600,000 turn out for independence on National Day, say local police
Barcelona's Espanya square and surrounding streets fill up with protestors in blue t-shirts with the motto 'Objective independence'
Some 600,000 people, according to local police figures, filled central Barcelona around Espanya Square on Wednesday evening for the annual pro-independence demonstration on Catalonia's National Day.
At 3pm on Wednesday, the police began to close some of Barcelona's main roads as thousands of people began arriving in the Catalan capital for what has become an annual demonstration in support of self-determination for Catalonia.
Speaking to the media at the demonstration, president Quim Torra called it "a huge success" and said it marked the end of an era: "Today one era ends and the response to the sentences [of jailed Catalan leaders] begins," he said.
Torra was also critical of "interested" commentators who predicted a small turnout for the protest because "they did not want it to be a success," and pointed to the thousands of demonstrators, saying "the people of Catalonia always deliver."
With the rally's peak moment at 17.14 - 1714 being the year when Catalonia lost its sovereignty - the focal point for the demonstration, Espanya square, was full of people in blue t-shirts with the motto: Objectiu independència (Objective independence).
In recent years, at least a million people have come together for the march organized by the Assemblea Nacional de Catalunya (ANC), and with some 450,000 registering before the event estimates suggested there would be a similar number of protestors.
Yet this year's number is the lowest since the protests began in 2012. The only time numbers fell below a million was in 2016, when 540,000 people came together in Barcelona, but that was a decentralized demonstration, with 875,000 taking part across the country.
"I'm a bit sad that after seven years we are still here. I thought that by now we should have moved ahead with it," a demonstrator named Montse told Catalan News, adding: "if they [Catalan leaders] receive a guilty verdict, it means they can send anyone to jail."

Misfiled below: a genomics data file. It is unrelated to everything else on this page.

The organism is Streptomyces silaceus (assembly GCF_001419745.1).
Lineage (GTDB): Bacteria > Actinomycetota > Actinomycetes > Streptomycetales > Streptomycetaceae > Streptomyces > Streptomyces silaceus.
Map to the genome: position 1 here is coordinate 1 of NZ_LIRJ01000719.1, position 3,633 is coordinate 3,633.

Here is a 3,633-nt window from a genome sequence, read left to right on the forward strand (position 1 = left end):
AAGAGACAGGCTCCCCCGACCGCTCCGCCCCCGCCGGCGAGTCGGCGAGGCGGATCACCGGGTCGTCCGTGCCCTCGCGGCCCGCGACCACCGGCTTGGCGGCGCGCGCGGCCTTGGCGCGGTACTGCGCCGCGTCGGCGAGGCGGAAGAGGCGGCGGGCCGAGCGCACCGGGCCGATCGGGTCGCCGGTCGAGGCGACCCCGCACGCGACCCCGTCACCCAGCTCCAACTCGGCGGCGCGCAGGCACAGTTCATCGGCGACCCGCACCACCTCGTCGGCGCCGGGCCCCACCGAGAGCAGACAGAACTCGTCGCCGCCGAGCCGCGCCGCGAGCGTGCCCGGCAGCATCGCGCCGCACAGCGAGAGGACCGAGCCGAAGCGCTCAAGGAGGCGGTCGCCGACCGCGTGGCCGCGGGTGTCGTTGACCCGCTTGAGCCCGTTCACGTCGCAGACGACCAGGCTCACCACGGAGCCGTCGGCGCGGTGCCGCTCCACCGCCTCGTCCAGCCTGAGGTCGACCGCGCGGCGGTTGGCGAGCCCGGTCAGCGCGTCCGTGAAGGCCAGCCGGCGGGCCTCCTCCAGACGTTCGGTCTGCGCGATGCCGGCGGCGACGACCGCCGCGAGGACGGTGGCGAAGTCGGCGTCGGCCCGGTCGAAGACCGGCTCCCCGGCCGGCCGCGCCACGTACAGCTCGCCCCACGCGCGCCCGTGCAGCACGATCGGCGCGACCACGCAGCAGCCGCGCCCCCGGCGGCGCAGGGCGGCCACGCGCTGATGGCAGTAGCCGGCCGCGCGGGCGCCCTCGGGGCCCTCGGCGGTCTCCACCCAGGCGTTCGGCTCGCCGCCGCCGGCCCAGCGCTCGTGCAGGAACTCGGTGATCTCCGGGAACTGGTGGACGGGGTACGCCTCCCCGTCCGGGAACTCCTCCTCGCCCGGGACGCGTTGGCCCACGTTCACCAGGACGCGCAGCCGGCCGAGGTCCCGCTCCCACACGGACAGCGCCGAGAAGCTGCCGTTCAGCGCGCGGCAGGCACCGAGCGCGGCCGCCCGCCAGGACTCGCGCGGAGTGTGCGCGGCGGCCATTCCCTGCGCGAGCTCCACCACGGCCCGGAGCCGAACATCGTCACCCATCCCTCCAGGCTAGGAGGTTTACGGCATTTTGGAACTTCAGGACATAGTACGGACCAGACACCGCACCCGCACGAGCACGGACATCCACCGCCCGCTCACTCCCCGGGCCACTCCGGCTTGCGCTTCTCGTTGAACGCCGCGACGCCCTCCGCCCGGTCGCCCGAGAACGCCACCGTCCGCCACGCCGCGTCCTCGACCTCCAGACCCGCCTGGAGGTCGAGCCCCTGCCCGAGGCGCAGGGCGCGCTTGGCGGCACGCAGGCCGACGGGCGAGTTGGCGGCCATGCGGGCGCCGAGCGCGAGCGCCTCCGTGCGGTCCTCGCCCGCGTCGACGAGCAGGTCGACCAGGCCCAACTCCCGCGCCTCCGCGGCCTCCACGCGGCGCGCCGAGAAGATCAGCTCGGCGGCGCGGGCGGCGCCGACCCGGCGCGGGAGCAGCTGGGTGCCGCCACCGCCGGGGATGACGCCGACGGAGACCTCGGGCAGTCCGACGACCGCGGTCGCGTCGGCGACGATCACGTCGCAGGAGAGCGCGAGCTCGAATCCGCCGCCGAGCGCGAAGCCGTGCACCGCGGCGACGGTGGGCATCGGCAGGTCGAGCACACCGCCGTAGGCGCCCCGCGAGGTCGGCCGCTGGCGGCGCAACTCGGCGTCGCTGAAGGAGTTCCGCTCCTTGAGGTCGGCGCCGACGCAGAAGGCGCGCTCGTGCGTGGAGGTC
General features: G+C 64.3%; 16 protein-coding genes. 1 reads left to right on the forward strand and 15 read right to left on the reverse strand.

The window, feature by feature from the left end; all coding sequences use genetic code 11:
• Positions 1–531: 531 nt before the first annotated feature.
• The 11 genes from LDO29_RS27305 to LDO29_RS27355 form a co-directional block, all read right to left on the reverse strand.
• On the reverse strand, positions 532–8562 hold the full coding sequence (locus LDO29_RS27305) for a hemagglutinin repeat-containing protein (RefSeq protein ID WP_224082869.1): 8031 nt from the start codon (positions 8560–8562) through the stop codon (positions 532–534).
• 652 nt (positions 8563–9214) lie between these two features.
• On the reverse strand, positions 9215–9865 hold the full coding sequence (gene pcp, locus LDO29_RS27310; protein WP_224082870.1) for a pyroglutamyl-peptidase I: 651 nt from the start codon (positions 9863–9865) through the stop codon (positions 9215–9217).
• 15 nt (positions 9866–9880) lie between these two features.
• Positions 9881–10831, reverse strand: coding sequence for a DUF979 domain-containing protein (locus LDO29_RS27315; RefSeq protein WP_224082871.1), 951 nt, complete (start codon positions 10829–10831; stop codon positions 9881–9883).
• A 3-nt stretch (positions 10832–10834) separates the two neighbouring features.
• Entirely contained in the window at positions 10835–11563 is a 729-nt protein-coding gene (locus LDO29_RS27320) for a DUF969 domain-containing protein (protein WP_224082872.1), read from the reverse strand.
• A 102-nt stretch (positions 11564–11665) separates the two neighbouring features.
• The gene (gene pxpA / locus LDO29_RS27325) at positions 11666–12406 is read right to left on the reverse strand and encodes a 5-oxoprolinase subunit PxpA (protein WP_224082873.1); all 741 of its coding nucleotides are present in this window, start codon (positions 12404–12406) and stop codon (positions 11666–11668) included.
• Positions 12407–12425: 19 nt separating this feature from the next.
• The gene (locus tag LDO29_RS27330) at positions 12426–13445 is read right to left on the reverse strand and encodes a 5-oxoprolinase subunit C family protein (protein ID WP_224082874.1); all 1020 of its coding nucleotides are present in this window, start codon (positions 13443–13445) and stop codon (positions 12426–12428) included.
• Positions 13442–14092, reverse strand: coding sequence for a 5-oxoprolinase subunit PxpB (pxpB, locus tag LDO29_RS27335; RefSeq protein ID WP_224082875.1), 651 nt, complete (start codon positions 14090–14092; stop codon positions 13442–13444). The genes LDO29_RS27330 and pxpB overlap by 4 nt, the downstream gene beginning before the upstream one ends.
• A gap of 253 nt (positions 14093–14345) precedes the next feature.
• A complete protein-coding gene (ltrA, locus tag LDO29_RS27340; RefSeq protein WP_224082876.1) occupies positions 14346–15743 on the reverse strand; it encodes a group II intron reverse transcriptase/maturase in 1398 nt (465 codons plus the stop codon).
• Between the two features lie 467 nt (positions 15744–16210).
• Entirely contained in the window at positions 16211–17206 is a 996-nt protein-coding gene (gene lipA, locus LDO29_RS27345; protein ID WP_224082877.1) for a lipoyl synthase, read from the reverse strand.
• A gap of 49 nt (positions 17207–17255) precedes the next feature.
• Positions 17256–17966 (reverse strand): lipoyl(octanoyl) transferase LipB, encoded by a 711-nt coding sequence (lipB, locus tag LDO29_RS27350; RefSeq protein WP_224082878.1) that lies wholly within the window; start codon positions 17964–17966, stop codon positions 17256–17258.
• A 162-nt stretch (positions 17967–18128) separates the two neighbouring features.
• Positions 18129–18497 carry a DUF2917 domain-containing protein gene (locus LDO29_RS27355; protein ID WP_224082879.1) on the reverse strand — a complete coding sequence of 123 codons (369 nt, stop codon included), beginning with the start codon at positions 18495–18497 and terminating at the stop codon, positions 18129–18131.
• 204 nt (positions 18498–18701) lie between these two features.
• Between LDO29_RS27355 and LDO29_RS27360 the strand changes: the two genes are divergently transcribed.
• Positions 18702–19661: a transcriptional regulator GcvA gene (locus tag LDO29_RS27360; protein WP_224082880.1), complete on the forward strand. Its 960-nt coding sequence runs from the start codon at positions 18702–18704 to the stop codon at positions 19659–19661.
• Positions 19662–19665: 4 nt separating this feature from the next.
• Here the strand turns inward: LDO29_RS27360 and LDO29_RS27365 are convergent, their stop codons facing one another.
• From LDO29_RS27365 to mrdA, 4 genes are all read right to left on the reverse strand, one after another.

Another one of the demonstrators, Ares, said: "There are lots and lots of people here from many places, and I think that Spain is really scared of us. They won't say that, but yes, they are scared."
Jordi had come all the way from the Canary Islands: "I got here yesterday, I'm just here today," he said, adding, "I'm not happy with the situation in Spain over the last few years and I believe the independence of Catalonia gives us a chance of building a new country."
During the demonstration at Espanya Square, flags were unveiled on the Venetian Towers promoting a new platform aimed at "organizing the response" to the upcoming verdict of the Catalan Trial.
The platform 'Democratic Tsunami' (Catalan: Tsunami Democràtic) will plan actions to respond to the verdict which is expecting in the coming weeks. The flags were hung by volunteers from the fire brigade and were shown to the gathered crowd around 6 pm as the Catalan national anthem rang out.
The group was formed on September 2 to give a "disobedient" and "non-violent" response to the sentence. The initiative made its first action last Thursday after having been publicly presented through social networks.
Members of the platform unfolded 11 banners in emblematic places in Lleida, Tarragona, Girona, Badalona, Tortosa, Terrassa, and Barcelona, and 15,000 posters have been put up all over the country.